Offense comes to life at Fenway

April, 14, 2012
BOSTON -- In winning only one of six games on the season-opening road trip, the Boston Red Sox’ offense had not exactly looked like a juggernaut.

But a heaping helping of home cooking seems to be just what the doctor ordered for the struggling bats.

[+] EnlargeDavid Ortiz
AP Photo/Michael DwyerDavid Ortiz is hitting .462 against lefties so far in 2012.
Saturday, the Sox pounded out 15 hits, 10 of which were for extra bases, including five homers, one each by Jarrod Saltalamacchia, Dustin Pedroia, Mike Aviles, David Ortiz and Cody Ross, in a 13-5 victory of the Tampa Bay Rays at Fenway Park. Ortiz, Ross, Aviles, Adrian Gonzalez and Ryan Sweeney each contributed a double, as Boston erased a 4-0 first-inning deficit, snapped a 5-5 tie with a three-run seventh and poured it on with five more runs in the eighth.

It was the second straight drubbing of the vaunted Tampa Bay pitching staff by the Sox, who improved to 3-5 for the season.

In Friday's home opener, the Red Sox broke open a tight game with eight runs in the eighth inning for a 12-2 win. Two of Tampa’s top starters, David Price and Jeremy Hellickson, combined to throw a total of only nine innings as the patient Sox made them work and made them pay for mistakes.

On Saturday, Ortiz went 4-for-5 with five RBIs, which was one more RBI than he had accumulated in the team’s first seven games of the season. Ross, taking over for injured Jacoby Ellsbury in center field, iced the game with a two-run double in the seventh and put the exclamation point on the win with a two-run homer in the eighth.

In six games on the road, Boston totaled 22 runs. In the two games at home, the Sox have posted 25. In their first seven games, the Sox hit a total of two home runs. They clouted five Saturday.

To hear the Sox tell it, it was only a matter of time for the offense to come to life.

“We scored the most runs in baseball last year,” Saltalamacchia said. “We know we can score runs.”

Ortiz seconded that sentiment.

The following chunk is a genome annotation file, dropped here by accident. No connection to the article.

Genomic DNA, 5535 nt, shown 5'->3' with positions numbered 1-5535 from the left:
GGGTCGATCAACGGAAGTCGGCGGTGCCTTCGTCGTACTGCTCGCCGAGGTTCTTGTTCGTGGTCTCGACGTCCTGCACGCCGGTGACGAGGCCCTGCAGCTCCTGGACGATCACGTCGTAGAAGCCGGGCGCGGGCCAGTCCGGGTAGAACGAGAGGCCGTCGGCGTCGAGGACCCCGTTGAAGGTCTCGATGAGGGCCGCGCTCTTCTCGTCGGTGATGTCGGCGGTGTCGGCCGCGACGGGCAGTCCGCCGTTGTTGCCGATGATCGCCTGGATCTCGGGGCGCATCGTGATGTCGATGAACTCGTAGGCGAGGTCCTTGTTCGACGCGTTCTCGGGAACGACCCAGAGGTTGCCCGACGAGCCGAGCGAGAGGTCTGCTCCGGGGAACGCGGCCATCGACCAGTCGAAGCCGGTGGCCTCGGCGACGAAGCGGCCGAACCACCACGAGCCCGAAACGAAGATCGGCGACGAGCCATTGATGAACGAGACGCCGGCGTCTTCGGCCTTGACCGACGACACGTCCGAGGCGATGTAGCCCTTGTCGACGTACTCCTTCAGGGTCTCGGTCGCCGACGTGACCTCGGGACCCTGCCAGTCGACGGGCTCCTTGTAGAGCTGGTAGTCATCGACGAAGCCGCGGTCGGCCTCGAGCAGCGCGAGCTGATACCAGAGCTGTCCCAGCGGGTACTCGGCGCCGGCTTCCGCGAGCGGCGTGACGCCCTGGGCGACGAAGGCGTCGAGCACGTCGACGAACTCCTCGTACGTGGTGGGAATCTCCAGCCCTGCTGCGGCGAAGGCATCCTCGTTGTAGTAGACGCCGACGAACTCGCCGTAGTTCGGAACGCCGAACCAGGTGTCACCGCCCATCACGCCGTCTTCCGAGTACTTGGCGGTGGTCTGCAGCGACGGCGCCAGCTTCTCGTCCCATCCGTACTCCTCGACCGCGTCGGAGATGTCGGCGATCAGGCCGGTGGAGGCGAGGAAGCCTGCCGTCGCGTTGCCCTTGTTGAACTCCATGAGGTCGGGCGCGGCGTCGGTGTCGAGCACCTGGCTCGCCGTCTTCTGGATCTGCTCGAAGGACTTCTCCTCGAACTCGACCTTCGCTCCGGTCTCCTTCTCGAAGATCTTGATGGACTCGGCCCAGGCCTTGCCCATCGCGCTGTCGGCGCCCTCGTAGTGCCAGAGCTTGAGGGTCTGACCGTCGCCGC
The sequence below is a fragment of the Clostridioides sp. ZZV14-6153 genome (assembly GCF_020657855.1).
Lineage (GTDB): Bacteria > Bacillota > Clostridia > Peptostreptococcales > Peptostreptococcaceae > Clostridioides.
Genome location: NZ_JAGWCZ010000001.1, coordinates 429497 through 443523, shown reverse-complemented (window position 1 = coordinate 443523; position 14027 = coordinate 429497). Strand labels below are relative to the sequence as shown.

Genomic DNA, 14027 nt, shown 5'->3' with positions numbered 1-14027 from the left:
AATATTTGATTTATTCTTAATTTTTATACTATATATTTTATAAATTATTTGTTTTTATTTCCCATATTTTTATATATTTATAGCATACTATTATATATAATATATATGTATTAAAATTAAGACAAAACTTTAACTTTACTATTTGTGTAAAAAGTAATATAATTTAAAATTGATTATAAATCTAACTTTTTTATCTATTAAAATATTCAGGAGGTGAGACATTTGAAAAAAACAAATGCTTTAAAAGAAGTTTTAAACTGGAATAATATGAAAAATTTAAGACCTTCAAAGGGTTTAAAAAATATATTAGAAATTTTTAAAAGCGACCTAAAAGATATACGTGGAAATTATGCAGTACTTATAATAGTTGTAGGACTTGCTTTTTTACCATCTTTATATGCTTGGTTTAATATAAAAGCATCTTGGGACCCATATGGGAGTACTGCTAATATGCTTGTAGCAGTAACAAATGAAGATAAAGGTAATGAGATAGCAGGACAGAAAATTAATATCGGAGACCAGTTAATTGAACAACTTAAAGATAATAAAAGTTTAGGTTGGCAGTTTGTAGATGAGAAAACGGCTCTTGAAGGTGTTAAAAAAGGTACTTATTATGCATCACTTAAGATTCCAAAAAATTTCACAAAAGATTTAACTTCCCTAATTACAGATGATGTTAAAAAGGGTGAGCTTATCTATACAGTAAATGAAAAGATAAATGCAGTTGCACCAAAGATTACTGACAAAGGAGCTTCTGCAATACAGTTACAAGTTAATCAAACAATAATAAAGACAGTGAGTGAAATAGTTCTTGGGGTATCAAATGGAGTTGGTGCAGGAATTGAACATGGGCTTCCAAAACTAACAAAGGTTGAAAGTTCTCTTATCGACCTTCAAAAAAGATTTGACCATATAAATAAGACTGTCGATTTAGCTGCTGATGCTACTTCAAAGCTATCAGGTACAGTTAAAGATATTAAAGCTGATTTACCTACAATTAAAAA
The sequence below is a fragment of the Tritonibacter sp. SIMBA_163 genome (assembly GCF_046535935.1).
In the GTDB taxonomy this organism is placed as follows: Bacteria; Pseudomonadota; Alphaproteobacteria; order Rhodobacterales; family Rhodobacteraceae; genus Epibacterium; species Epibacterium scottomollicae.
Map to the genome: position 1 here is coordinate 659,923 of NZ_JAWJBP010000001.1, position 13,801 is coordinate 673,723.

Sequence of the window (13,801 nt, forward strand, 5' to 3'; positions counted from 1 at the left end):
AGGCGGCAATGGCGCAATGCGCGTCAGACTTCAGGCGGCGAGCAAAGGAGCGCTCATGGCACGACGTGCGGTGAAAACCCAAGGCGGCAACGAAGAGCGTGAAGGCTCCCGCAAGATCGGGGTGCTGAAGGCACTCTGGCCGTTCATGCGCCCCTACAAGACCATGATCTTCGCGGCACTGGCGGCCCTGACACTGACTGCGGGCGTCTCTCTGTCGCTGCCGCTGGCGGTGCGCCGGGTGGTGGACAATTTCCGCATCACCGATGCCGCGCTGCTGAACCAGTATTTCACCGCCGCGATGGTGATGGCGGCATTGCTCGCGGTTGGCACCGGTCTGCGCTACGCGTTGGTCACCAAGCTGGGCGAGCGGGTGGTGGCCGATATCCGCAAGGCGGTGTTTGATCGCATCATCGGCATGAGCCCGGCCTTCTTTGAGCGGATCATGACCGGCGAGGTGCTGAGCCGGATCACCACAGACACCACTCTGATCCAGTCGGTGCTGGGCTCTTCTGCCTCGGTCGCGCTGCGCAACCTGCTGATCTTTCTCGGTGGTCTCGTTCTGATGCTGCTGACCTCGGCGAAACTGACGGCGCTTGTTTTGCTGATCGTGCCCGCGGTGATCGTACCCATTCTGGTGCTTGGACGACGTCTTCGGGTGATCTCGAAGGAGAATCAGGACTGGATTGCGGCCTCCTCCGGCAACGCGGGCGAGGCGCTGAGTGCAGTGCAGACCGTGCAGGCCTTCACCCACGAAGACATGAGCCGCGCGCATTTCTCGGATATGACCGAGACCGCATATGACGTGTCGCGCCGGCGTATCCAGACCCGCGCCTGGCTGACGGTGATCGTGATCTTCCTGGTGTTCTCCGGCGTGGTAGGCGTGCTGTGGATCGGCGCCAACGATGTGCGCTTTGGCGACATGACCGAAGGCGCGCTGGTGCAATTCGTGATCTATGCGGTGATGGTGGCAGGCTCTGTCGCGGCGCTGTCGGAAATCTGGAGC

“We have a good offensive team,” said Ortiz, who racked up at least four hits and five RBIs in a game for the third time in his career. “It’s time to produce. It’s not going to happen every day but that doesn’t mean we’re not going to go at it. We have good hitters."

Ortiz said that even without Ellsbury "we’ve got to keep on rolling, keep on moving. Definitely it’s going to hurt us not having Ells in our lineup. Without him, of course, we're going to miss him a lot. But whenever we can come out and produce like we did today we’ve got to take advantage of it,” Ortiz said.

Pedroia said the approach has to be simple.

“I don’t think any of the guys think about it," Pedroia said of Ellsbury’s absence. "We’re just out playing. We’re facing some pretty tough pitching right now. Taking it one pitch at a time and trying to put together good at-bats.”

That approach is working very well right now.

Notes: McClure absent -- Pitching coach Bob McClure was ill and wasn’t available during the game. Bullpen coach Gary Tuck assumed his duties, strolling out to the mound in the first inning to talk with Clay Buchholz after the Sox right-hander had been torched for a three-run homer by Luke Scott. . . . Venerable Red Sox ambassador Johnny Pesky was honored in a pregame ceremony for his longtime service to the organization. Saturday was the anniversary of his 1942 major-league debut, when he had a single and a triple in the Fenway Park home opener en route to a 205-hit rookie season. . . . Che-Hsuan Lin made his major-league debut, taking over for Ross in center field in the ninth. He is the first Taiwanese-born player to appear in a game for the Red Sox. . . . The Sox won their second in a row, the team’s first two-game winning streak since taking a doubleheader from Oakland last Aug. 27.



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